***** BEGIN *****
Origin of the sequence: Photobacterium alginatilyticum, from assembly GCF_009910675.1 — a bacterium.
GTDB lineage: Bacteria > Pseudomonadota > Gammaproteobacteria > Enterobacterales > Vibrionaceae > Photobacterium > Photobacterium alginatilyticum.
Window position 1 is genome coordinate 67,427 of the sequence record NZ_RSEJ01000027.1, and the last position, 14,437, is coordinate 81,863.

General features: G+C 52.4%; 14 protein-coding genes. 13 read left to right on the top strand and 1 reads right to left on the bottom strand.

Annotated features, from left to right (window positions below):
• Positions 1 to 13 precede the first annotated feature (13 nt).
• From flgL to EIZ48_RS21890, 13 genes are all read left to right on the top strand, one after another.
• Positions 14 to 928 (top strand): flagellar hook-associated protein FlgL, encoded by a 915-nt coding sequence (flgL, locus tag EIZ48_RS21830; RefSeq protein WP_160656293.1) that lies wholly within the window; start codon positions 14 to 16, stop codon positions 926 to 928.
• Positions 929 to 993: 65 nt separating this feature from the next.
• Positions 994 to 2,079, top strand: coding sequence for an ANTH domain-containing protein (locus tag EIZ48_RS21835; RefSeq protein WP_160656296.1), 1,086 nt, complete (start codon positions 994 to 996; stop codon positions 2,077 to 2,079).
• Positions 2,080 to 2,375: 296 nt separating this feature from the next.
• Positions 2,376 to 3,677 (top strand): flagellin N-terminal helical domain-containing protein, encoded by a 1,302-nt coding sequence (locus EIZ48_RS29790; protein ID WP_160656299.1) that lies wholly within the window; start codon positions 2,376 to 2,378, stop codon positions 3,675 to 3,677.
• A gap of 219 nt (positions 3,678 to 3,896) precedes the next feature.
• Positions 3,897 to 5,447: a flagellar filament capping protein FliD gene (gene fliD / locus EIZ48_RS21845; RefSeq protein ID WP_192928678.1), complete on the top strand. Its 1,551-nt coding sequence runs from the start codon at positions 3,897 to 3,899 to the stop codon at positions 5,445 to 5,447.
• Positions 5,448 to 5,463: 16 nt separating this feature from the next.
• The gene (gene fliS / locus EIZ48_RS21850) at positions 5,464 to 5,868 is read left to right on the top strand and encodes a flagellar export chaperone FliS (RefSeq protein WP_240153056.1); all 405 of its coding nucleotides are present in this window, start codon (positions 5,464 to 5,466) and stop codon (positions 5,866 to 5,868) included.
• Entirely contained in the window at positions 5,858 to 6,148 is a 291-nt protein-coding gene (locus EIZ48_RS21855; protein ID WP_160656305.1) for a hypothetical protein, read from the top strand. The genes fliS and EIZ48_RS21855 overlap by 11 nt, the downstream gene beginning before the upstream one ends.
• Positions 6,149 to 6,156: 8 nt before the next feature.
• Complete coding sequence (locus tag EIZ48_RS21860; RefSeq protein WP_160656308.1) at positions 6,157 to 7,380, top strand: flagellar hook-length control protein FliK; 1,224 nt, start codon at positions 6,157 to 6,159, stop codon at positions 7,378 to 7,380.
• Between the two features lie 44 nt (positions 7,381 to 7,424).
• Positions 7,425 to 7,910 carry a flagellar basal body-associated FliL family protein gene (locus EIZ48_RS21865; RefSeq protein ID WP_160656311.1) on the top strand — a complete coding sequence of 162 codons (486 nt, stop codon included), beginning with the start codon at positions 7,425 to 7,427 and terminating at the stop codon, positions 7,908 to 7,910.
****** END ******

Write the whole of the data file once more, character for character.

Origin of the sequence: Photobacterium alginatilyticum, from assembly GCF_009910675.1 — a bacterium.
GTDB lineage: Bacteria > Pseudomonadota > Gammaproteobacteria > Enterobacterales > Vibrionaceae > Photobacterium > Photobacterium alginatilyticum.
Window position 1 is genome coordinate 67,427 of the sequence record NZ_RSEJ01000027.1, and the last position, 14,437, is coordinate 81,863.

General features: G+C 52.4%; 14 protein-coding genes. 13 read left to right on the top strand and 1 reads right to left on the bottom strand.

Annotated features, from left to right (window positions below):
• Positions 1 to 13 precede the first annotated feature (13 nt).
• From flgL to EIZ48_RS21890, 13 genes are all read left to right on the top strand, one after another.
• Positions 14 to 928 (top strand): flagellar hook-associated protein FlgL, encoded by a 915-nt coding sequence (flgL, locus tag EIZ48_RS21830; RefSeq protein WP_160656293.1) that lies wholly within the window; start codon positions 14 to 16, stop codon positions 926 to 928.
• Positions 929 to 993: 65 nt separating this feature from the next.
• Positions 994 to 2,079, top strand: coding sequence for an ANTH domain-containing protein (locus tag EIZ48_RS21835; RefSeq protein WP_160656296.1), 1,086 nt, complete (start codon positions 994 to 996; stop codon positions 2,077 to 2,079).
• Positions 2,080 to 2,375: 296 nt separating this feature from the next.
• Positions 2,376 to 3,677 (top strand): flagellin N-terminal helical domain-containing protein, encoded by a 1,302-nt coding sequence (locus EIZ48_RS29790; protein ID WP_160656299.1) that lies wholly within the window; start codon positions 2,376 to 2,378, stop codon positions 3,675 to 3,677.
• A gap of 219 nt (positions 3,678 to 3,896) precedes the next feature.
• Positions 3,897 to 5,447: a flagellar filament capping protein FliD gene (gene fliD / locus EIZ48_RS21845; RefSeq protein ID WP_192928678.1), complete on the top strand. Its 1,551-nt coding sequence runs from the start codon at positions 3,897 to 3,899 to the stop codon at positions 5,445 to 5,447.
• Positions 5,448 to 5,463: 16 nt separating this feature from the next.
• The gene (gene fliS / locus EIZ48_RS21850) at positions 5,464 to 5,868 is read left to right on the top strand and encodes a flagellar export chaperone FliS (RefSeq protein WP_240153056.1); all 405 of its coding nucleotides are present in this window, start codon (positions 5,464 to 5,466) and stop codon (positions 5,866 to 5,868) included.
• Entirely contained in the window at positions 5,858 to 6,148 is a 291-nt protein-coding gene (locus EIZ48_RS21855; protein ID WP_160656305.1) for a hypothetical protein, read from the top strand. The genes fliS and EIZ48_RS21855 overlap by 11 nt, the downstream gene beginning before the upstream one ends.
• Positions 6,149 to 6,156: 8 nt before the next feature.
• Complete coding sequence (locus tag EIZ48_RS21860; RefSeq protein WP_160656308.1) at positions 6,157 to 7,380, top strand: flagellar hook-length control protein FliK; 1,224 nt, start codon at positions 6,157 to 6,159, stop codon at positions 7,378 to 7,380.
• Between the two features lie 44 nt (positions 7,381 to 7,424).
• Positions 7,425 to 7,910 carry a flagellar basal body-associated FliL family protein gene (locus EIZ48_RS21865; RefSeq protein ID WP_160656311.1) on the top strand — a complete coding sequence of 162 codons (486 nt, stop codon included), beginning with the start codon at positions 7,425 to 7,427 and terminating at the stop codon, positions 7,908 to 7,910.